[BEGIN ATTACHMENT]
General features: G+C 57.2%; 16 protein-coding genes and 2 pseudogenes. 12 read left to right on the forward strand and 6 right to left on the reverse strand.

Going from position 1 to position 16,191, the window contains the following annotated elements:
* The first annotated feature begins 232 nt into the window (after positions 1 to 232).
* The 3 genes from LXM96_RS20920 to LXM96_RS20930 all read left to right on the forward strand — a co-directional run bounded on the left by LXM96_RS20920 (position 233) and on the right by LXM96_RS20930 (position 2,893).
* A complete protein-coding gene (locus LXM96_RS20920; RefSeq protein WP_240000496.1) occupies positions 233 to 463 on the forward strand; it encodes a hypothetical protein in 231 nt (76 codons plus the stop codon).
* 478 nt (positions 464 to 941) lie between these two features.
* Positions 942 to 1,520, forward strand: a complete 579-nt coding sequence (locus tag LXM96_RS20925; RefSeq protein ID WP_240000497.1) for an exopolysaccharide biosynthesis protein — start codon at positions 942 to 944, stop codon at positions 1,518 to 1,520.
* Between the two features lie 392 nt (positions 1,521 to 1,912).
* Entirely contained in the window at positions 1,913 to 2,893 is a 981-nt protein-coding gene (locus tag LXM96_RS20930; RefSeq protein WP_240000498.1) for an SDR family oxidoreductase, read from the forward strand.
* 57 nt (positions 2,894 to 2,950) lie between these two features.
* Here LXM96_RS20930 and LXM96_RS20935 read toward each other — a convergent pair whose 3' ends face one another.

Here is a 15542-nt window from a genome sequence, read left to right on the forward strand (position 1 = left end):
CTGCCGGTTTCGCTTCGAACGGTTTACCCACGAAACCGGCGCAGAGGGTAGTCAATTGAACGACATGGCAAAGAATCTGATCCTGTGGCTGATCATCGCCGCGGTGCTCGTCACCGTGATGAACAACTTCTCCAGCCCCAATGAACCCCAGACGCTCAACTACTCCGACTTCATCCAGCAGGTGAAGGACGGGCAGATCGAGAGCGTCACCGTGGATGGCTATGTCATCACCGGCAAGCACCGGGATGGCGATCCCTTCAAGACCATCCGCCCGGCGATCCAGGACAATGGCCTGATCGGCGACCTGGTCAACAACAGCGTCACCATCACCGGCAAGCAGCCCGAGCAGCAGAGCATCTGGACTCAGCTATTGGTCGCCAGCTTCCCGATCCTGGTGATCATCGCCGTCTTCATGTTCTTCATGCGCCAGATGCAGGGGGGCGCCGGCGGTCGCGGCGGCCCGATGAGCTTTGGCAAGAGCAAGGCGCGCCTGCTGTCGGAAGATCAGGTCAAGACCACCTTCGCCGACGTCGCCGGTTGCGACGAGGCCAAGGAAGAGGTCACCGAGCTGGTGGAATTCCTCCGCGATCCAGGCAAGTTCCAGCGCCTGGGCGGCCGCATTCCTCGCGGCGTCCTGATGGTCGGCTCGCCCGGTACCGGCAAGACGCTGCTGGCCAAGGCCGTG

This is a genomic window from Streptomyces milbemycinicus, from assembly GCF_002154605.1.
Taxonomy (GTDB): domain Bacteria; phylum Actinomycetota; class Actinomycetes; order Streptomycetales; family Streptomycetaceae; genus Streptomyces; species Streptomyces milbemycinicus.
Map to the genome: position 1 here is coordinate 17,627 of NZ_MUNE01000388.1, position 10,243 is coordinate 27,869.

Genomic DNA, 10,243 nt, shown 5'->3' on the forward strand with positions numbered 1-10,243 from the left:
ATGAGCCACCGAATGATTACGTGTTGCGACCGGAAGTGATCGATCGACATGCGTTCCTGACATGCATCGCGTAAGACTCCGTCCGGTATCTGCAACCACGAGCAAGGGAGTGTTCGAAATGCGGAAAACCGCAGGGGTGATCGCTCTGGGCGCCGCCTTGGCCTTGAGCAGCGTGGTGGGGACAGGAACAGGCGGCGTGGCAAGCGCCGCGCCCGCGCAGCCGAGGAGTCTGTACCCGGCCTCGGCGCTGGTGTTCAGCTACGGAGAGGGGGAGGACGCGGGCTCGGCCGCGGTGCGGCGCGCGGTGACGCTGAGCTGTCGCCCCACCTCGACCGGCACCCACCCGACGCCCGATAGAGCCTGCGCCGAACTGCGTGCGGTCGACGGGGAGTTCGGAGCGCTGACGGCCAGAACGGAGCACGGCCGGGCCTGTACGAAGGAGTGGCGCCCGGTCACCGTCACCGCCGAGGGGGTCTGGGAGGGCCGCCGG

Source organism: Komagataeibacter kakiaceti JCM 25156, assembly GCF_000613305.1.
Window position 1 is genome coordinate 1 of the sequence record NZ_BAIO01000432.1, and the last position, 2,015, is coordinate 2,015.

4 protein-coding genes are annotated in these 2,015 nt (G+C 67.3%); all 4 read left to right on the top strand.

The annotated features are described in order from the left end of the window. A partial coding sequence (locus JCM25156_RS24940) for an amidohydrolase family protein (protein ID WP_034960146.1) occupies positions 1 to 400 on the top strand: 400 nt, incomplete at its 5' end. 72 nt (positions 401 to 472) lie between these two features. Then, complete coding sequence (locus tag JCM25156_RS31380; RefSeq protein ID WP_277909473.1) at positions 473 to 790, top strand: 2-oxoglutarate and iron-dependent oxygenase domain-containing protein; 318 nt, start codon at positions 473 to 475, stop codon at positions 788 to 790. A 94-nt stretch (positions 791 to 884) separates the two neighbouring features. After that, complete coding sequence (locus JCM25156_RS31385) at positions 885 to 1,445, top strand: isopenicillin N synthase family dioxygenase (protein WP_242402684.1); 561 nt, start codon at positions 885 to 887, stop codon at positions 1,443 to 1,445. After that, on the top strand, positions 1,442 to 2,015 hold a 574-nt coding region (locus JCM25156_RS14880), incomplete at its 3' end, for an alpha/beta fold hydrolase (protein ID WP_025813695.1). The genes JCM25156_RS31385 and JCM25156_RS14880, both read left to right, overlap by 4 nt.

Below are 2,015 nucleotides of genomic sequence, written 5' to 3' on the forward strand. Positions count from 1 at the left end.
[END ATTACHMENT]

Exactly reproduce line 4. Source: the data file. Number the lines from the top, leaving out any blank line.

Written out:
* The 3 genes from LXM96_RS20920 to LXM96_RS20930 all read left to right on the forward strand — a co-directional run bounded on the left by LXM96_RS20920 (position 233) and on the right by LXM96_RS20930 (position 2,893).